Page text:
The core role of information professionals is to help people find the information they seek. Technology, in all its various forms and formats, provides tools and access points for performing research and providing access to requested data.
Whether performing a simple search and retrieval operation or teaching patrons how to use our resources, information professionals are all about finding information—or rather, helping our patrons find a starting place for their research. Over the decades, information professionals have been both information gate-keepers and gate-openers. We’ve mediated searches and reference questions and opened the gate between the researcher and resources. Information professionals are teachers—training specialists who seek answers to complex questions. Throughout it all, skills for special librarians include using a variety of technologies to perform their tasks and provide access to information and data.
Technology in an Analog World
In the past, before there was a computer on every desk, librarians, archivists, and other information professionals helped patrons and researchers find answers to questions through the use of catalogues and indices, through specialized dictionaries and concordances. They worked with specialized and varied resources that provide access to complex writings, compendia of data, and even symbols and art. Information professionals partnered with subject specialists and scholars, analyzing resources and providing access points. Examples of these resources include concordances to Biblical literature, Shakespeare, and Classical (Greek and Roman) writings and archaeological finds. Indices opened up the writings of the Church Fathers and compiled sermons, word usage, music, and artworks.
In addition to print indices, there were a multitude of resources on microfilm and micro-opaque cards. Specialized resources and catalogues were often found reproduced on film. Most business, corporate, and academic libraries had a variety of specialized reference tools in addition to a host of books for their researchers to consult. These catalogs and indices, from Readers Guide to Periodical Literature to Business Index, from Science Citation Index to the US Monthly Catalog of Government Publications provided access to print resources within and across disciplines.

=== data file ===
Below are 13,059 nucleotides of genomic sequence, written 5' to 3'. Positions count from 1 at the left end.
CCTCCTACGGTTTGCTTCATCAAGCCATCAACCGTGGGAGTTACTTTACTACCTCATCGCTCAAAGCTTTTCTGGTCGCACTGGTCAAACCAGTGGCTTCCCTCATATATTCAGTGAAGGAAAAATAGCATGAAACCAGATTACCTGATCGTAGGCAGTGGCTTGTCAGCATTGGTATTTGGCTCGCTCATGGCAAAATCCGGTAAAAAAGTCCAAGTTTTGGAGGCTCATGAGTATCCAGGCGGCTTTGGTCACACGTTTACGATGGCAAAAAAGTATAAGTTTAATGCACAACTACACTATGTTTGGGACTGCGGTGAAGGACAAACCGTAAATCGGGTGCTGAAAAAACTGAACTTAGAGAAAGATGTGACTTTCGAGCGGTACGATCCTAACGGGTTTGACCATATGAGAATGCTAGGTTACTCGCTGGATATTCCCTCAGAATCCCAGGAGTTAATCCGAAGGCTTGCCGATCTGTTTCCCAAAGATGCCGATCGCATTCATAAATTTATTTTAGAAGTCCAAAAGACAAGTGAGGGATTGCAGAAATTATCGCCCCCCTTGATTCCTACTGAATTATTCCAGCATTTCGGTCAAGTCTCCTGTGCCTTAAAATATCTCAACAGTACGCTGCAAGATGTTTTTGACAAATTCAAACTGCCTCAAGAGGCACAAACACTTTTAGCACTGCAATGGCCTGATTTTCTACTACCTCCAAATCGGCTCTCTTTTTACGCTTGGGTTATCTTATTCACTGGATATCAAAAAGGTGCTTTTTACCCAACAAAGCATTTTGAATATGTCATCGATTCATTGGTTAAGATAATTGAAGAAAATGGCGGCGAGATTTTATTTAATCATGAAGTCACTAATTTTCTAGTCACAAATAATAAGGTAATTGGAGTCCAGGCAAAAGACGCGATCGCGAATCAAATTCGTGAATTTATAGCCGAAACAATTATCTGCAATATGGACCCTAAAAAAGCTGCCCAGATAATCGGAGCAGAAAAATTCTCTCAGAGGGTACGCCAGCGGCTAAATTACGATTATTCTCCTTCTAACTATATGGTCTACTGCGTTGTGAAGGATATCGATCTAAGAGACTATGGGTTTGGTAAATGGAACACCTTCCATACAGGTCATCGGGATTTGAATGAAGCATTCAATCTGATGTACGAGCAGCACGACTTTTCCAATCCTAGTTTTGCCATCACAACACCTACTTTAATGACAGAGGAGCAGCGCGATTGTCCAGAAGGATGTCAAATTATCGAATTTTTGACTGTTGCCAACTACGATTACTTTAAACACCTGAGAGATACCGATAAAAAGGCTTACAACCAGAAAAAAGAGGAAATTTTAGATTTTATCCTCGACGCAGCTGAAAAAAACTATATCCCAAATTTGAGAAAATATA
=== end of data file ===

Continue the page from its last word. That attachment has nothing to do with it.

Computers and Other Technologies
With the advent of computers and the ability to connect to them over cables and phone lines, catalogues, indices, and online databases became the most common technologies in libraries and information centers. Information professionals added more skills to their repertoire, skills for special librarians now included becoming familiar with various searching strategies and complex databases.
In analog and digital environments, information professionals continue to provide instruction on the use of various technologies including specialized computer programs, playback equipment for audio (tape, records, and digital files), video (film, videocassette, and digital recordings), and even microfilm and other micro formats. In all these instances, information professionals are both gate-keepers and –openers, making resources accessible—especially unique, hidden, and unprocessed collections.
Today, technology evolves continuously and fills the lives and working days of both information professionals and their patrons. At the same time and at a more rapid pace, equipment and technology become obsolete. When the playback equipment doesn’t work or software and hardware cannot communicate with one another, information professionals must consider whether to move to a new technology and access method or keep the old running for as long as possible. (The topic for my next column.)